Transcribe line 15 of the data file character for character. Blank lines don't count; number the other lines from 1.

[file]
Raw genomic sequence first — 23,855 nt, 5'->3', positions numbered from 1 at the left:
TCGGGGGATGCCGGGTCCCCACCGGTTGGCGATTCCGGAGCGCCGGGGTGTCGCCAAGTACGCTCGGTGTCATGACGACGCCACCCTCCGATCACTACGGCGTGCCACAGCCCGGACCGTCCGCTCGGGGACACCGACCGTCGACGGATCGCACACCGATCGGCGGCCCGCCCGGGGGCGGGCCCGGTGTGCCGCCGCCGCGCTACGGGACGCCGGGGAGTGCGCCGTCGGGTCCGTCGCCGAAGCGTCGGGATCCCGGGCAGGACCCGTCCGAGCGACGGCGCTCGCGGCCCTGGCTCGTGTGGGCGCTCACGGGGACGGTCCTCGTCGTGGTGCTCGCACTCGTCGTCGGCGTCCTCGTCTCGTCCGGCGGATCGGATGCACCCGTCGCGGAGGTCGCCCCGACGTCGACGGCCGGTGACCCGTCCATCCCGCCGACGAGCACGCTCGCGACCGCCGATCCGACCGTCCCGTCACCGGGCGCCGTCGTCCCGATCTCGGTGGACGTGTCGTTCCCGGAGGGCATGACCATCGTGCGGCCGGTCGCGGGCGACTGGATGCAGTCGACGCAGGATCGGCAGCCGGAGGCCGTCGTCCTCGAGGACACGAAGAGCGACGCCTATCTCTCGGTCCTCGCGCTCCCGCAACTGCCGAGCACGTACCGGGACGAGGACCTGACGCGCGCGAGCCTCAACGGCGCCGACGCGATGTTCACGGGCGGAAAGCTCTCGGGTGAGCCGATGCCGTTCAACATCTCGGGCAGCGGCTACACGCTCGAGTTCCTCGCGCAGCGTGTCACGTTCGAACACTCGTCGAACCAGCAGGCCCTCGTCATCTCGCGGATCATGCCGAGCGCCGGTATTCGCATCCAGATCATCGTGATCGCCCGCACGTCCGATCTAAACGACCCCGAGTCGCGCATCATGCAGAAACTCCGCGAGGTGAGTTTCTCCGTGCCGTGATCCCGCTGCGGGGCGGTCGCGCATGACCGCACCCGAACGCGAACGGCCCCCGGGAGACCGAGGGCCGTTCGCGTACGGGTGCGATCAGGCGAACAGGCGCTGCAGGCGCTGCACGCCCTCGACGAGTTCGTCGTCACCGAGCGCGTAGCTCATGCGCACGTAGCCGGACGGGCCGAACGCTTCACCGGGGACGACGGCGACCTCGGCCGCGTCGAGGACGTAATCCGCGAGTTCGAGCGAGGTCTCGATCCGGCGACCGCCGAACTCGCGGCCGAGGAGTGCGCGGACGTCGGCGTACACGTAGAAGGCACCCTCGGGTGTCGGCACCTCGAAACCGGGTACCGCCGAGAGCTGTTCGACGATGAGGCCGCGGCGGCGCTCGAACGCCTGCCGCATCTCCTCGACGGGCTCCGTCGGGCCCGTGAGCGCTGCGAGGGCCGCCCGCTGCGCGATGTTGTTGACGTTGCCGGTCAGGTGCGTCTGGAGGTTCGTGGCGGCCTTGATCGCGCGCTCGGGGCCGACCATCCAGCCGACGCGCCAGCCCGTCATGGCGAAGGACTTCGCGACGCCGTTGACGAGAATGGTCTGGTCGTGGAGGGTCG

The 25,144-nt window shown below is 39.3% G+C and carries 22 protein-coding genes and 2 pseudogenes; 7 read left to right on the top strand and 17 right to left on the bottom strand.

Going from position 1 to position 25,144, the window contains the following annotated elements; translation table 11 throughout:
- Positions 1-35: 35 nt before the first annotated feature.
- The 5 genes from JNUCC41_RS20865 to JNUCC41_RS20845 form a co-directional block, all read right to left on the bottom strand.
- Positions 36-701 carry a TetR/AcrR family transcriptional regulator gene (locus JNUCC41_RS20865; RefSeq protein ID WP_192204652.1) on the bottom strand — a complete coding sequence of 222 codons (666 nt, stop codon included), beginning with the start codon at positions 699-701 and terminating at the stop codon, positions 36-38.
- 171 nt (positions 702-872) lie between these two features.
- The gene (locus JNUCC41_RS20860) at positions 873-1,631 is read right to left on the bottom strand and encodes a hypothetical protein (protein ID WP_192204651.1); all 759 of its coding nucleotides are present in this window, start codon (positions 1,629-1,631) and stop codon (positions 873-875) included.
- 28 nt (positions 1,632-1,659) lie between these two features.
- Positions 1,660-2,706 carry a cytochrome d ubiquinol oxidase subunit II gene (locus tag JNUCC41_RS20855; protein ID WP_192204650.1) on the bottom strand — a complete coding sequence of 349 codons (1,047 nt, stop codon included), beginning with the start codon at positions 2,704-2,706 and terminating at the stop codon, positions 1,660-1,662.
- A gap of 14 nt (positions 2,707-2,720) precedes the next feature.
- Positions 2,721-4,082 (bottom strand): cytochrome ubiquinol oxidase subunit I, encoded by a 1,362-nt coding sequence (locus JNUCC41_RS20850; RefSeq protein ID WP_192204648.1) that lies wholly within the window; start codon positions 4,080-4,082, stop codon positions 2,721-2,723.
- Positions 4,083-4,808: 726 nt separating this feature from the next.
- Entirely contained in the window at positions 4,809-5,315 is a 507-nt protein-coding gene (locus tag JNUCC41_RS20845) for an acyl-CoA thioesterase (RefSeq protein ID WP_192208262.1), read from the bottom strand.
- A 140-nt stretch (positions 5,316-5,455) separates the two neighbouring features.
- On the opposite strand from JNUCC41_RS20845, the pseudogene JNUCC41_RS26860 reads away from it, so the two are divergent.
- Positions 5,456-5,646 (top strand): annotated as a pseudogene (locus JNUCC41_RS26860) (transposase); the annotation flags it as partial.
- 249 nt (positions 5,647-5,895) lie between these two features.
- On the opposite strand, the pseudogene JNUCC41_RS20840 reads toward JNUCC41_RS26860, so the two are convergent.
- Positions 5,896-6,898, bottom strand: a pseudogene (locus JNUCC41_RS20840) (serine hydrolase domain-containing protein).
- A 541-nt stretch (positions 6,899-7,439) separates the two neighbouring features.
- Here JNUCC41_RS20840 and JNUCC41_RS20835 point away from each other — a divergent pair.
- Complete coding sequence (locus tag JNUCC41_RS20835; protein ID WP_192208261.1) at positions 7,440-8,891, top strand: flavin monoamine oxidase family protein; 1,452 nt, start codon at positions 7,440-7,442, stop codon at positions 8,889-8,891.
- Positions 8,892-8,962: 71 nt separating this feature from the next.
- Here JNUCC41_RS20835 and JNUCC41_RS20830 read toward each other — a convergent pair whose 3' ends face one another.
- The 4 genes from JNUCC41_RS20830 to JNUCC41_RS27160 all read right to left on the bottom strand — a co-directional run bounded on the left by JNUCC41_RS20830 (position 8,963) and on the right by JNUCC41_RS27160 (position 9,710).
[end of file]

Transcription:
- Entirely contained in the window at positions 4,809-5,315 is a 507-nt protein-coding gene (locus tag JNUCC41_RS20845) for an acyl-CoA thioesterase (RefSeq protein ID WP_192208262.1), read from the bottom strand.